In Autumn 2011 I was tipping the scale at a whopping 97kg (15st 4lb). By chance, I heard an interview with Gary Taubes and subsequently read his book and was converted to the benefits of a zero/low-carb diet for weight loss. I managed to lose about 17kg (2st 9lb) in a little over four months. Unfortunately, in the latter half of 2012 I relaxed my eating habits and, together with the usual Christmas excesses, I'm back up to a less-than-svelte 87kg (13st 9lb).

Clearly, I won't be able to go zero carb while exercising, but I'll be cutting back a bit and monitoring things closely over the next few weeks. My aim is to get down to 77kg (12st 2lb) by June.

4. Don't leave equipment to the last minute

Another thing I've picked up on from reading past blogs and talking to others is that it's a bad idea to leave equipment until the last minute. Keeping with the theme of building up gradually I don't intend to get everything I might possibly need straight away, but I've focussed on two things initially.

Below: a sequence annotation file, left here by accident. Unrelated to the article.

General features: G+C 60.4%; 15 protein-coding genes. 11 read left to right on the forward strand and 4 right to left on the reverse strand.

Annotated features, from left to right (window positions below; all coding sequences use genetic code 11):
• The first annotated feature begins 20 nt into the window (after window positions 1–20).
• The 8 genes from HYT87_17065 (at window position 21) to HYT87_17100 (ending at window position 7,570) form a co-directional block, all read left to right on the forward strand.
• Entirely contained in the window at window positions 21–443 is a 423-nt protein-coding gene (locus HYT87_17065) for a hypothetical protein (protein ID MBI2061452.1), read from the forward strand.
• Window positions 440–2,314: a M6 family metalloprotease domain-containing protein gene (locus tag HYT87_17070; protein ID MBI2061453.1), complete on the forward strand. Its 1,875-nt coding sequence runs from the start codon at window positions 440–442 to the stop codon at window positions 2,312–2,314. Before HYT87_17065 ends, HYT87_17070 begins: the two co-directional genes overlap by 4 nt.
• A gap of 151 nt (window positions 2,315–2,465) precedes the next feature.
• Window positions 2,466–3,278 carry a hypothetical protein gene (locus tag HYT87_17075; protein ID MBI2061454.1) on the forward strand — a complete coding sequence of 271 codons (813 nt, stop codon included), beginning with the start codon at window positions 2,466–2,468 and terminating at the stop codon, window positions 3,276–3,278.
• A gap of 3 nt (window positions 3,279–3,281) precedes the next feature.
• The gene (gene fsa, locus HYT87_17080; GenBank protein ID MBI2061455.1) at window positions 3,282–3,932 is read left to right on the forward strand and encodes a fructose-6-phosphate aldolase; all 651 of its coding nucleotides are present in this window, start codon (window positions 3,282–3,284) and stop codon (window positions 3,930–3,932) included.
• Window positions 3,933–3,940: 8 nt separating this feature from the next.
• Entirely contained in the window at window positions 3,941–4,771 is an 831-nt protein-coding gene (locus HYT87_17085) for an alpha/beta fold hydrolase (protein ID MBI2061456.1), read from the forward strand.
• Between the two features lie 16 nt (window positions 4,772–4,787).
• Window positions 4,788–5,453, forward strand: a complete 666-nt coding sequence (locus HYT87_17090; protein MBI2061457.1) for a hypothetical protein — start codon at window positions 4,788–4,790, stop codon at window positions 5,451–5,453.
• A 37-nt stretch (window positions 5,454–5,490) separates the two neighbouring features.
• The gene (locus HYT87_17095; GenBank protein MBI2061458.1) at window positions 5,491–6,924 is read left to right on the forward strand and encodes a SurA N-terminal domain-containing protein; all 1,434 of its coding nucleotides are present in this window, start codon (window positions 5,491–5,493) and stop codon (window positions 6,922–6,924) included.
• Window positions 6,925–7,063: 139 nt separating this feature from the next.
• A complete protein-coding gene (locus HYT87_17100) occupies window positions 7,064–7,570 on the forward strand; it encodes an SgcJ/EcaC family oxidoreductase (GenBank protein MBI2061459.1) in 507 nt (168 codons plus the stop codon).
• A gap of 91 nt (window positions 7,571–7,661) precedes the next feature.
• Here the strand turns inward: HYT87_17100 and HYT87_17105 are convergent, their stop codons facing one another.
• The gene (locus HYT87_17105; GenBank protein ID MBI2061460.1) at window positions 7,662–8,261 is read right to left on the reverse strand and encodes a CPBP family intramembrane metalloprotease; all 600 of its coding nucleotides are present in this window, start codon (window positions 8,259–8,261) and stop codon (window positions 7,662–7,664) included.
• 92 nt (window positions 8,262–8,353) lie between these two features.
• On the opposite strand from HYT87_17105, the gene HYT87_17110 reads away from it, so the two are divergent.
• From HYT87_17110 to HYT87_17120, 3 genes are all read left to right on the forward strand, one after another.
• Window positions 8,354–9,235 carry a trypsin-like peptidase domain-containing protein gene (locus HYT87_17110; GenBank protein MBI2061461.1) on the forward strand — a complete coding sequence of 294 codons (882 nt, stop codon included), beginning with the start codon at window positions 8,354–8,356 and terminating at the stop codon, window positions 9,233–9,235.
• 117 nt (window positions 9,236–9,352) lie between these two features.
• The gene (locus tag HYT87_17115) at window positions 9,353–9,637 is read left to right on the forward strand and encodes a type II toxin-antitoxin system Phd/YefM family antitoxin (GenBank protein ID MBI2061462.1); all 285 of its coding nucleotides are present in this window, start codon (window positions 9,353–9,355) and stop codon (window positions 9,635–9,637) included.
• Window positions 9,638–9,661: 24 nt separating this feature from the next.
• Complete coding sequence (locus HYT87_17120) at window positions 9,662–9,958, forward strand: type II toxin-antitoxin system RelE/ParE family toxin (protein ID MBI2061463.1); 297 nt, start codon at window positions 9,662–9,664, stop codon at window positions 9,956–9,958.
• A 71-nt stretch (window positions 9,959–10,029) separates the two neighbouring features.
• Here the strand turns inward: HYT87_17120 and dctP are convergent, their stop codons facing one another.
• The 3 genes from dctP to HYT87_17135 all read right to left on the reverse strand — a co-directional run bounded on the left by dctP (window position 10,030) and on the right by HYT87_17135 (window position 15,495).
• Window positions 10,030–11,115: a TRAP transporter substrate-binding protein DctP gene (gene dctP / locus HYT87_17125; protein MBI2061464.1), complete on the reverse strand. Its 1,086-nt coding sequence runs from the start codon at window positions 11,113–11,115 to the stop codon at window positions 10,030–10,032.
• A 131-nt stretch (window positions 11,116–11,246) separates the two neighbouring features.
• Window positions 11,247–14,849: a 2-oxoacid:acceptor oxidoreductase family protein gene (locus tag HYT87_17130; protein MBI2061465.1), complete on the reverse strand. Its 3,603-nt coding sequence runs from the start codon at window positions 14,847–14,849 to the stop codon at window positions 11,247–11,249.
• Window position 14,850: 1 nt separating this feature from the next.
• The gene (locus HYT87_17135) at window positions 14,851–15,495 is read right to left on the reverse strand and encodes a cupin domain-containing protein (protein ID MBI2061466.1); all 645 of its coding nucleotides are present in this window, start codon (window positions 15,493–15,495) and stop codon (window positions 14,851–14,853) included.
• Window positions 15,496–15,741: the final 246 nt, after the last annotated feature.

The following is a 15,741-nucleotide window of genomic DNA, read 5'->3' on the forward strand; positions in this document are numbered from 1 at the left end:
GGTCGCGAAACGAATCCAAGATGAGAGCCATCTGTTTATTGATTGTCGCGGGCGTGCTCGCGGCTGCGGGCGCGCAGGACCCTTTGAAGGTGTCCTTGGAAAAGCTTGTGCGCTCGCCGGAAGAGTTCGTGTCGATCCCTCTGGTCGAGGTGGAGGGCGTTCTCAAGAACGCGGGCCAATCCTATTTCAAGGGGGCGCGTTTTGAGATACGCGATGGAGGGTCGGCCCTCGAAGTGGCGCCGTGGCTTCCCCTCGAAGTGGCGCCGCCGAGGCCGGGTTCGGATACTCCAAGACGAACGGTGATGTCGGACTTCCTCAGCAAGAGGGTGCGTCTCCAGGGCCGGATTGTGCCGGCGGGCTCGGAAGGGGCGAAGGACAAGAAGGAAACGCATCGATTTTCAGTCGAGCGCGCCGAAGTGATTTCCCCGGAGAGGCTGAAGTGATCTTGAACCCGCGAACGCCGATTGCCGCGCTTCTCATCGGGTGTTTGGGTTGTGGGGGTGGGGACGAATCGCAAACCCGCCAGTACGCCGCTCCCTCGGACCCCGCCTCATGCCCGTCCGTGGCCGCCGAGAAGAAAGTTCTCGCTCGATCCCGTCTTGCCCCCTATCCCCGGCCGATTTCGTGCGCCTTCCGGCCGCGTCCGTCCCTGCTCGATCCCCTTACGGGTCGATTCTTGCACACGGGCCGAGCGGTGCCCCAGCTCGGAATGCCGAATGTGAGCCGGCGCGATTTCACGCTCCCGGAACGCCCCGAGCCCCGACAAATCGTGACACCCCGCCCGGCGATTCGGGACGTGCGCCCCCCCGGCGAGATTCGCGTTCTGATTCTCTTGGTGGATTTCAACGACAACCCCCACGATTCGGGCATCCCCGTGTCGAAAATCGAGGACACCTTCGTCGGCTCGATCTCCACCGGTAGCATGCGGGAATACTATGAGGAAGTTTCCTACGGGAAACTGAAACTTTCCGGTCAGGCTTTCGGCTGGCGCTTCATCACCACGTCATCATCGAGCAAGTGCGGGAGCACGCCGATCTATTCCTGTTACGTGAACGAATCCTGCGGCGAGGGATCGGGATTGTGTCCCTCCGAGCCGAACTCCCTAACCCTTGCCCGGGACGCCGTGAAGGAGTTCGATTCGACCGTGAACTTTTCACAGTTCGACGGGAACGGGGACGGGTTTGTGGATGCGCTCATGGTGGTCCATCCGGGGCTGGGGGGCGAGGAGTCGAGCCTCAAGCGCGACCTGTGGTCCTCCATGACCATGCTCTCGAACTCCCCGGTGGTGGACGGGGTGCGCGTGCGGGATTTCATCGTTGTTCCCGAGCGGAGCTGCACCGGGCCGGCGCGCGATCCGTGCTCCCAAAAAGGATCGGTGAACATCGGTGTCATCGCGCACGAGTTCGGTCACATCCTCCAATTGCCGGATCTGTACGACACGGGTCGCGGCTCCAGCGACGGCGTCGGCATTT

Firstly, some suitable shoes. While I was over on the Island for Christmas I made a trip to the helpful guys at Up & Running. I was recommended some Brooks shoes that would help with the overpronation shown by the gait analysis they did. So far I've been very happy with them: if all's well after a couple of months I may get another pair, as I know that I should have spares worn in for the race.